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Cure my hyperventilation

Hyperventilation
What exactly happens during the trials?
July 04, 2010 12:00PM
What exactly happens during the trials?


The lungs only start to exchange oxygen for carbon dioxide again, when you start inhaling again at the end of the trial. Until that time the lungs are saturated with carbon dioxide and the blood cannot put more CO2 in them. So the longer you postpone inhaling again, the more carbon dioxide is piled up in the blood (causing the acidity level of the blood to rise). If you do this frequently, the respiratory center starts to accept the higher acidity level in the blood and this now becomes the normal level. This is how the therapy works.

The increase of the buffers is the result of the changed setting of the respiratory center. With a certain setting, you will also have a certain amount of buffer in the blood. During acute hyperventilation the buffers can be depleted rapidly, but they will be replenished shortly after the hyperventilation stops.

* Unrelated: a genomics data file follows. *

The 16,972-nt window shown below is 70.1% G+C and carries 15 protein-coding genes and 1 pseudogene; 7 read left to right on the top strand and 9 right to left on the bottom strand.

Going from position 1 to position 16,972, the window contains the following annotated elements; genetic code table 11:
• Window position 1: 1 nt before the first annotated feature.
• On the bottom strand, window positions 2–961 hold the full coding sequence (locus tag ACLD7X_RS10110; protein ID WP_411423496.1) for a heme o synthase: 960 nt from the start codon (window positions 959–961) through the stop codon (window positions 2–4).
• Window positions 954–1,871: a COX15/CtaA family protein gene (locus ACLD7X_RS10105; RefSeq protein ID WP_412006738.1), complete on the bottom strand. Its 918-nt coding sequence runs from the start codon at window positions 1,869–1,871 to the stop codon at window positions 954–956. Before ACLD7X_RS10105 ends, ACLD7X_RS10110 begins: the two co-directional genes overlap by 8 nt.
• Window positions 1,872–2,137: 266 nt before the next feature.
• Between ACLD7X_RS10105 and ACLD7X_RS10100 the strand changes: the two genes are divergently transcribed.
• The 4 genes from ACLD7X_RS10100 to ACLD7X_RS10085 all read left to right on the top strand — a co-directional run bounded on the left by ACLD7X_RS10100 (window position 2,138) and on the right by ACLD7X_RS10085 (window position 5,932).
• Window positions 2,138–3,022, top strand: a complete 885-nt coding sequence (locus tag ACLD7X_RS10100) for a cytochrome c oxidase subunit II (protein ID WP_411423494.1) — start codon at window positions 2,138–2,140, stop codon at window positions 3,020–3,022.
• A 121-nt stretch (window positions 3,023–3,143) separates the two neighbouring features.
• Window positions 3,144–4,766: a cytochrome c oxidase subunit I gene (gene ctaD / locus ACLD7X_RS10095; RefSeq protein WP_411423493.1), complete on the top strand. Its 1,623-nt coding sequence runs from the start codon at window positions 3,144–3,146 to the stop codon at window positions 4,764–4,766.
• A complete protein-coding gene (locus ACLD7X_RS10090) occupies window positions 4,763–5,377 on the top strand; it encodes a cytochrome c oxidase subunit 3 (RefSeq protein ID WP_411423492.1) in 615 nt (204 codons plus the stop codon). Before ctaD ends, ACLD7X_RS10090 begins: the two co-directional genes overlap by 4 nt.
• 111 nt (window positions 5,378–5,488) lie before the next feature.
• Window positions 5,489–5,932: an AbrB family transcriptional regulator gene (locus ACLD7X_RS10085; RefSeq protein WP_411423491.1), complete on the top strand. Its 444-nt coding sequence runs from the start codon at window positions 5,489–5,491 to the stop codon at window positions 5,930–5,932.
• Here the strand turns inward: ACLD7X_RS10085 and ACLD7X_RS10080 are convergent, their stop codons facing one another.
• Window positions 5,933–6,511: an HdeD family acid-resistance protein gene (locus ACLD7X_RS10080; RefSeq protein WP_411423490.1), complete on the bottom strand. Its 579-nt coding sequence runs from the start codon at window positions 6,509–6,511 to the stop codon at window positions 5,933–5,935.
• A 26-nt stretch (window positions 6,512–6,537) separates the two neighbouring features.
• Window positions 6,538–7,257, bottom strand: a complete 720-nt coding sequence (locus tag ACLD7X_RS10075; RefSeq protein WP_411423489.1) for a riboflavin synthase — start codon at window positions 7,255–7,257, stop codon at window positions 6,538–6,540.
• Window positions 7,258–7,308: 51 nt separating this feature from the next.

So during the exercises you do not create buffers, but we change the setting of the respiratory center and an increased level of buffer is the result. In practice we see that the respiratory center changes it's setting suddenly, causing a sudden going up of the graph. After that the setting stabilizes for a while and then suddenly goes up again. So if you find your scores are not increasing, wait for a while and you will see this sudden increase happening.


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